Between the Buried and Me – The Parallax: Hypersleep Dialogues (EP) [2011]

Posted in metalcore,progressive metal by deek on April 8, 2011

On paper a two part series of conceptually linked releases relating to a pair of space age characters facing similar issues light years apart sounds a bit eccentric. In fact, it sounds more like something spawned from the LSD damaged gray matter of Mastodon than that of Between The Buried And Me. But with “The Parallax: Hypersleep Dialogues“, these North Carolina natives have blasted off in exactly that direction. This three track, 30 minute long release represents many of the finer points of Between The Buried And Me and the progressive tech metal juggernaut they have become. Given the heady concept the band are exploring one would expect them to employ a Cynic-like onslaught of space rock and digital effects. Ever the ones to avoid the status quo though, the group instead veer off in a more organic direction, going so far as to erupt into some surprisingly frivolous Mr. Bungle-reminiscent moments. As with any Between The Buried And Me release, the band exhibit an exceptional grasp of their individual instruments, tearing through stunningly complex arrangements with blistering performances. It seems any band can shred with proficiency these days though and depth is where Between The Buried And Me repeatedly set themselves apart. Whether it be the haunting organic tinges of the ever looming keys, the unexpected dips into slide guitars and what even sounds like an accordion on “Augment Of Rebirth“; the band showcase a somewhat kookier side that gives levity to what is often an epic, if not extremely turbulent voyage. Melody, while not explicitly the main focus of the release, remains as key and uplifting as ever, helping to punctuate this first half of the groups lofty tale. Truly Between The Buried And Me‘s songwriting has become more elaborate and cohesive without sacrificing any of the bands adventurousness. Whether they set their mind to passive harmonizing or a punishing metallic onslaught, they exude the same amount of passion and attention to detail. A select few bands can implement this level of control and precision over what should be an all out aural cataclysm and rope it all in. But only this one could cultivate this much artistic intent and explosive creativity from such a fearsome cyclone of instrumental chaos. – theprp.com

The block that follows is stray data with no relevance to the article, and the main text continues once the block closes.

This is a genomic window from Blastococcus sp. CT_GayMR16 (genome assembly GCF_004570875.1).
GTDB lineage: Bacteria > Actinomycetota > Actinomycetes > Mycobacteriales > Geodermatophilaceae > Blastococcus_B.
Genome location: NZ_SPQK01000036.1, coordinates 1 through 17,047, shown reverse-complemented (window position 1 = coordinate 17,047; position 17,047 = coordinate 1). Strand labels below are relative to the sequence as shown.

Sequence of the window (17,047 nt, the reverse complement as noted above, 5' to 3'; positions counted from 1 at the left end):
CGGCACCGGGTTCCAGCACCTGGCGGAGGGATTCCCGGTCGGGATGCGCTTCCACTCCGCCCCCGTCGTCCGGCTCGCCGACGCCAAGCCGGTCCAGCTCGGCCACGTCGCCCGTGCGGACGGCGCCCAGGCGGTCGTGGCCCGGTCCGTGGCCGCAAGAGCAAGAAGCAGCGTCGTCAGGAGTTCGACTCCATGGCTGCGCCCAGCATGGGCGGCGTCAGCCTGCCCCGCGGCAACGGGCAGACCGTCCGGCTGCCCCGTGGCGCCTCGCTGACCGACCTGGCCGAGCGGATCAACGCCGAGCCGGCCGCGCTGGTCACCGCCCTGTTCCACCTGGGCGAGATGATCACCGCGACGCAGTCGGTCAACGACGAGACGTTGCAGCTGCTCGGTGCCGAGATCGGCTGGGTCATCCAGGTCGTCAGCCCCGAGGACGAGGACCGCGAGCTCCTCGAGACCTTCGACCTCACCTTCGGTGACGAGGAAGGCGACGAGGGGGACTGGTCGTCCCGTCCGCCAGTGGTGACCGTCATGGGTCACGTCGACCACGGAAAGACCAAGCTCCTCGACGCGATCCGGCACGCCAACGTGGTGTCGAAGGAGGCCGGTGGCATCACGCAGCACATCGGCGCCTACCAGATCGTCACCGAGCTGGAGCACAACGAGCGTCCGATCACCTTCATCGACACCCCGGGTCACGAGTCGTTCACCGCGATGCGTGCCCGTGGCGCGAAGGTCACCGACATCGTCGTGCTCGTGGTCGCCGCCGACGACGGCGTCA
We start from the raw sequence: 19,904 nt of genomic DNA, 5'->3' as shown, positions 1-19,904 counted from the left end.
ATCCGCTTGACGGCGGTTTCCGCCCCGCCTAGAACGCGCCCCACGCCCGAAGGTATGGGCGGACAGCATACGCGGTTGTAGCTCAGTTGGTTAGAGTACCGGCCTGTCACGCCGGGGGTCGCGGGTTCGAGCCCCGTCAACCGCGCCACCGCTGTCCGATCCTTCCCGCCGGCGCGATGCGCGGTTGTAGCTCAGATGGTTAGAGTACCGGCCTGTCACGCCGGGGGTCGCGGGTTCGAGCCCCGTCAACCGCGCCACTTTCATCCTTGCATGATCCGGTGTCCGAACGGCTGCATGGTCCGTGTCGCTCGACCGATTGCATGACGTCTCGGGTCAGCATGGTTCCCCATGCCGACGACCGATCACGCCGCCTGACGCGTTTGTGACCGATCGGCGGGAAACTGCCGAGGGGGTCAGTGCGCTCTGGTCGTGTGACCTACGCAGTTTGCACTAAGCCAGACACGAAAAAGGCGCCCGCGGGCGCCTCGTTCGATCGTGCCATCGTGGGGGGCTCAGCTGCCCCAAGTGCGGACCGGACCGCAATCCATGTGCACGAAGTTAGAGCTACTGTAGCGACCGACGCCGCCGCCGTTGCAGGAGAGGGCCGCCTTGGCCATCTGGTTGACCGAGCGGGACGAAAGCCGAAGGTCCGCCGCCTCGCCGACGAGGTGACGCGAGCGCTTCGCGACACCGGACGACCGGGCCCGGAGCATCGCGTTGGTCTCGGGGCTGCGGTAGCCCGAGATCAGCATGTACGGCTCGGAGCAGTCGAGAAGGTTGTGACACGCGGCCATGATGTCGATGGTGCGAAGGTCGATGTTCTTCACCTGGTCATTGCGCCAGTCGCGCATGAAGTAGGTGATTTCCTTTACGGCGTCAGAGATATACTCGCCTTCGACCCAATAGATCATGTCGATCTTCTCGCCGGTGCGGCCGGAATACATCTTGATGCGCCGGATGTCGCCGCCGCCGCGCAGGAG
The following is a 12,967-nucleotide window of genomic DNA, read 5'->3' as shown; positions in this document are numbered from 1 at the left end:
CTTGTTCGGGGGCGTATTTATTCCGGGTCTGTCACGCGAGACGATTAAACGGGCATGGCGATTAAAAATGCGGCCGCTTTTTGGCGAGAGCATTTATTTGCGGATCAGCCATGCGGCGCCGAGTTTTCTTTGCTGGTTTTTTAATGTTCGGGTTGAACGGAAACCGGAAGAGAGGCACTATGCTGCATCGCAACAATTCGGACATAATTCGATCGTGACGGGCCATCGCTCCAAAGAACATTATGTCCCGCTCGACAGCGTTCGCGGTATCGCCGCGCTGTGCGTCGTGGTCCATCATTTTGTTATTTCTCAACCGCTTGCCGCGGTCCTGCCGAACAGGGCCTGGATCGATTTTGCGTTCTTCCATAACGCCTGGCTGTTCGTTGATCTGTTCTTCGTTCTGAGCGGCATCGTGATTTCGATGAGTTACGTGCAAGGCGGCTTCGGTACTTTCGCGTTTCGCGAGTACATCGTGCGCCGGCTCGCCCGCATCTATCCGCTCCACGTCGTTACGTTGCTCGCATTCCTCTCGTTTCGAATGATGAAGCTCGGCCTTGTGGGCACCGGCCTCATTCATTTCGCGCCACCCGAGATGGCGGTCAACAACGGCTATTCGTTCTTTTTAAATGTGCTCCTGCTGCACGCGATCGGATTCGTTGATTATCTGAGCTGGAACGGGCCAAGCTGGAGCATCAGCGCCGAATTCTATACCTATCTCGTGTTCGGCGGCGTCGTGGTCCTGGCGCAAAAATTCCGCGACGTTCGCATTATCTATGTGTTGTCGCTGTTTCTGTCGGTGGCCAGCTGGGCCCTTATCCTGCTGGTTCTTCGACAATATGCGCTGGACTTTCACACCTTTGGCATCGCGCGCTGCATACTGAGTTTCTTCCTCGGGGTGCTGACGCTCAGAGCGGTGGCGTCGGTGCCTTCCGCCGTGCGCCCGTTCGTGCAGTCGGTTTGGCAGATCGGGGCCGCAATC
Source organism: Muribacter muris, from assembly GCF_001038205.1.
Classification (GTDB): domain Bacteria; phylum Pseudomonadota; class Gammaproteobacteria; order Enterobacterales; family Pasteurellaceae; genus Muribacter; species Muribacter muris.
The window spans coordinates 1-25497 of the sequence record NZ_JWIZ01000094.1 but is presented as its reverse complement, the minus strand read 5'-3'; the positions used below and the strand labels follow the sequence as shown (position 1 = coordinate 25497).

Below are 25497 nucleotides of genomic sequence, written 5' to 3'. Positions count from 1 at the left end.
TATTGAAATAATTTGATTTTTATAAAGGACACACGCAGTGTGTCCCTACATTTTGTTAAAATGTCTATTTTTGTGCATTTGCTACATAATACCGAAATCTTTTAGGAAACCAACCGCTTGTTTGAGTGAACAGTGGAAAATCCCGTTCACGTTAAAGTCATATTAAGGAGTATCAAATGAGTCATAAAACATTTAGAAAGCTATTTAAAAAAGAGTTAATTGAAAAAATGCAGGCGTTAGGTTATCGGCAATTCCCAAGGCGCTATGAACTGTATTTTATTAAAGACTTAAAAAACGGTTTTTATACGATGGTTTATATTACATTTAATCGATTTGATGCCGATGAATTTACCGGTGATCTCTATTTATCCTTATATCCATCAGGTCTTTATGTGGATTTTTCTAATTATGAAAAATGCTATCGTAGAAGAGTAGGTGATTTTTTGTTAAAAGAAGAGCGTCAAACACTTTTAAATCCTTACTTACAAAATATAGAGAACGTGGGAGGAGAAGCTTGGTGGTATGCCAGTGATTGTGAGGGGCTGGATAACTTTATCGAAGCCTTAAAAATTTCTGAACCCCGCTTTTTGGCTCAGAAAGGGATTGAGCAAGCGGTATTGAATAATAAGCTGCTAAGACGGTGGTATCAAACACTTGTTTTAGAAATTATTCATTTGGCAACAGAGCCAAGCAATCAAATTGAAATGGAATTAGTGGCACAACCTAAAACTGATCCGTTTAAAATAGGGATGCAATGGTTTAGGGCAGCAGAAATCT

Panda Bear – Tomboy [2011]

Posted in neo psychedelia,psychedelic pop by deek on April 6, 2011

At the end of 2009, if you glanced at a rock critic’s “best of” list, Animal Collective’s Merriweather Post Pavilion was probably on it. The album followed what had been 10 years of recording and touring for the band, but soft-spoken member Noah Lennox took the newfound success in stride. “I think one thing that helped us is that we had kind of a slow build,” Lennox tells Weekend All Things Considered host Guy Raz. “It wasn’t like we were playing to 10 people and then suddenly we were playing shows of 20,000 people or something like that.” Another thing that might have helped: Lennox was far, far away from the limelight. A few years ago, he moved from his hometown of Baltimore to Lisbon, Portugal. Lennox also records as a solo artist under the name Panda Bear. His third album, 2007’s Person Pitch, also landed on many year-end lists, and his fourth, Tomboy, comes out this month. Lennox says Tomboy has a darker feel than much of his past work, due in part to his work habits in the basement studio where he recorded it. “There are no windows, so every day I would go in there and turn off the lights and have my gear set up,” Lennox says. “You can’t help but have the atmosphere and environment come out in what you’re doing.” Lennox’s music, both as Panda Bear and in Animal Collective, is dense and filled with soaring refrains, which he creates using sequencers, synthesizers and many layers of vocals.”I like to think of it like salt and pepper — you put these weird little sounds in there to spice up the song,” he says. “I’ll often think about making music and making food. I’m a terrible chef, though.” Tomboy also sports another trademark of Lennox’s catalog: a cavernous sound heavy with reverberant echoes, much like those that occur naturally in the churches of Lisbon. Lennox says he’s always been attracted to those big, hollow tones. “These stone buildings that have really high ceilings … it’s always been a type of sound I’ve been drawn to,” he says. “I kind of slap it on everything, unfortunately. Music just sounds really good to me in that kind of space.” – NPR